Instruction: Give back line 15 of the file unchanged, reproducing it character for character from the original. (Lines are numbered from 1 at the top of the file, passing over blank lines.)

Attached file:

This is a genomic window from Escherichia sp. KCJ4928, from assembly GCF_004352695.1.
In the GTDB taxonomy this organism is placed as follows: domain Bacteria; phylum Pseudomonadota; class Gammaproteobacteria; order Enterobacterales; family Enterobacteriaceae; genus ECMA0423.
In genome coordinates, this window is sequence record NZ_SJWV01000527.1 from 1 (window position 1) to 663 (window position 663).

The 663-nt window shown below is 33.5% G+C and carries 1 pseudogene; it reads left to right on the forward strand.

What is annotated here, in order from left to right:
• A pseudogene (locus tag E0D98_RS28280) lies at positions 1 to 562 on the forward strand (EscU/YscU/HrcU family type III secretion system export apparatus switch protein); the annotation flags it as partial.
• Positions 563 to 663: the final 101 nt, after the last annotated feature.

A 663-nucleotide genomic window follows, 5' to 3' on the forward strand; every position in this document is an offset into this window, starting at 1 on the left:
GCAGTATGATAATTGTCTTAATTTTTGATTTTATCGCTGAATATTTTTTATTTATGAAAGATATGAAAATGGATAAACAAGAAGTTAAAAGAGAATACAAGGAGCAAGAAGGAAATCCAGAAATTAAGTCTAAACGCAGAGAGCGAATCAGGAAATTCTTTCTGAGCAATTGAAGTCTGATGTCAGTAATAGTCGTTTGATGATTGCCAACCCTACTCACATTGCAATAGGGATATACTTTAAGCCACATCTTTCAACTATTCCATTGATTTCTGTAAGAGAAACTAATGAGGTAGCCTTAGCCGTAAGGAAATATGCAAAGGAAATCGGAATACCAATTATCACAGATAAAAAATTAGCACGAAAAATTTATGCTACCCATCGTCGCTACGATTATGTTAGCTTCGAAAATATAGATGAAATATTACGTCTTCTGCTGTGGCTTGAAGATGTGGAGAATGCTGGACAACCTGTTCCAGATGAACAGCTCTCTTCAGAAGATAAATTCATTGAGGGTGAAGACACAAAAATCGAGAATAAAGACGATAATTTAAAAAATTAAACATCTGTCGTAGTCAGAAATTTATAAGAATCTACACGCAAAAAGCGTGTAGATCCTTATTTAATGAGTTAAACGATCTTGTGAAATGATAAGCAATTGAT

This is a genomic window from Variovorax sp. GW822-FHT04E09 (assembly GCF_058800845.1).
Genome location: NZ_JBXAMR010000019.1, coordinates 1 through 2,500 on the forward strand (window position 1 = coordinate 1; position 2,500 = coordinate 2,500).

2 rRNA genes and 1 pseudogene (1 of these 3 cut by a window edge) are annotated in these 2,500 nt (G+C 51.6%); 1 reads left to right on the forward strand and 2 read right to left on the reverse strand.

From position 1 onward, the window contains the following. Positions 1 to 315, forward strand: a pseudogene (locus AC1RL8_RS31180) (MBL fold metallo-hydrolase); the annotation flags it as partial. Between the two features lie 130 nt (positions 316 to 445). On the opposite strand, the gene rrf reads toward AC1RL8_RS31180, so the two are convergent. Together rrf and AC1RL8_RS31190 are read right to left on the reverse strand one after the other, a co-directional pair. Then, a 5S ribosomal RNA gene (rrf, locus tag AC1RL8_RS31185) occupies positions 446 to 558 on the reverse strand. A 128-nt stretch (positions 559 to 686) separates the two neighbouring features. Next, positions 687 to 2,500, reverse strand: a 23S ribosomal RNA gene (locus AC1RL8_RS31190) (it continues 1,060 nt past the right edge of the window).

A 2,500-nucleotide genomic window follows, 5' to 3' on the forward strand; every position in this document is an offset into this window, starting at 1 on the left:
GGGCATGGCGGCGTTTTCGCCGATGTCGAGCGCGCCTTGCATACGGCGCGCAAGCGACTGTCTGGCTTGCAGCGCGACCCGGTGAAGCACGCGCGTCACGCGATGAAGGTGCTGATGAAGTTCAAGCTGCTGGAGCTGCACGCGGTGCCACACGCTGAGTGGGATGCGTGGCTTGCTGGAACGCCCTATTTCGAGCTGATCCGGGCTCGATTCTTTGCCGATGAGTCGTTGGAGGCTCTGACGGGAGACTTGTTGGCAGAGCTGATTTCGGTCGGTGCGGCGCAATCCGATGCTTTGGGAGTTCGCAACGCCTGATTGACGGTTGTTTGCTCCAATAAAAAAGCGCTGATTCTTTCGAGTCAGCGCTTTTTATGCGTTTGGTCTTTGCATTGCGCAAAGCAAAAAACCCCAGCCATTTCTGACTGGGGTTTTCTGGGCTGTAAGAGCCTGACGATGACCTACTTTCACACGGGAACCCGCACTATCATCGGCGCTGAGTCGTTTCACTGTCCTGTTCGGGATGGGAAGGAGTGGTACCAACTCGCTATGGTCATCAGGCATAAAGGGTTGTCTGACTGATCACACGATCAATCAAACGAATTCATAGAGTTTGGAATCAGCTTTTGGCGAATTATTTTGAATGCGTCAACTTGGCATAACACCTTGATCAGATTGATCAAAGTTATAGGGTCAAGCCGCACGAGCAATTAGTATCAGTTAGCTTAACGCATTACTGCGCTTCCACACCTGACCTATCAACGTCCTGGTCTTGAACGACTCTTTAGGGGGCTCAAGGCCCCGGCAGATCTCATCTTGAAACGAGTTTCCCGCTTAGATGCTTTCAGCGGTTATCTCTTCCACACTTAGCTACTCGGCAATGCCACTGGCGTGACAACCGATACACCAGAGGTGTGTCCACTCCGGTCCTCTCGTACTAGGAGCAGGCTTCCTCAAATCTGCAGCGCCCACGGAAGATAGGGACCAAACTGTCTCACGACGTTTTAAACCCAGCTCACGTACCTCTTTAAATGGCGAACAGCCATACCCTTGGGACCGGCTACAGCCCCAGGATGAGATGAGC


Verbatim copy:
GGGCATGGCGGCGTTTTCGCCGATGTCGAGCGCGCCTTGCATACGGCGCGCAAGCGACTGTCTGGCTTGCAGCGCGACCCGGTGAAGCACGCGCGTCACGCGATGAAGGTGCTGATGAAGTTCAAGCTGCTGGAGCTGCACGCGGTGCCACACGCTGAGTGGGATGCGTGGCTTGCTGGAACGCCCTATTTCGAGCTGATCCGGGCTCGATTCTTTGCCGATGAGTCGTTGGAGGCTCTGACGGGAGACTTGTTGGCAGAGCTGATTTCGGTCGGTGCGGCGCAATCCGATGCTTTGGGAGTTCGCAACGCCTGATTGACGGTTGTTTGCTCCAATAAAAAAGCGCTGATTCTTTCGAGTCAGCGCTTTTTATGCGTTTGGTCTTTGCATTGCGCAAAGCAAAAAACCCCAGCCATTTCTGACTGGGGTTTTCTGGGCTGTAAGAGCCTGACGATGACCTACTTTCACACGGGAACCCGCACTATCATCGGCGCTGAGTCGTTTCACTGTCCTGTTCGGGATGGGAAGGAGTGGTACCAACTCGCTATGGTCATCAGGCATAAAGGGTTGTCTGACTGATCACACGATCAATCAAACGAATTCATAGAGTTTGGAATCAGCTTTTGGCGAATTATTTTGAATGCGTCAACTTGGCATAACACCTTGATCAGATTGATCAAAGTTATAGGGTCAAGCCGCACGAGCAATTAGTATCAGTTAGCTTAACGCATTACTGCGCTTCCACACCTGACCTATCAACGTCCTGGTCTTGAACGACTCTTTAGGGGGCTCAAGGCCCCGGCAGATCTCATCTTGAAACGAGTTTCCCGCTTAGATGCTTTCAGCGGTTATCTCTTCCACACTTAGCTACTCGGCAATGCCACTGGCGTGACAACCGATACACCAGAGGTGTGTCCACTCCGGTCCTCTCGTACTAGGAGCAGGCTTCCTCAAATCTGCAGCGCCCACGGAAGATAGGGACCAAACTGTCTCACGACGTTTTAAACCCAGCTCACGTACCTCTTTAAATGGCGAACAGCCATACCCTTGGGACCGGCTACAGCCCCAGGATGAGATGAGC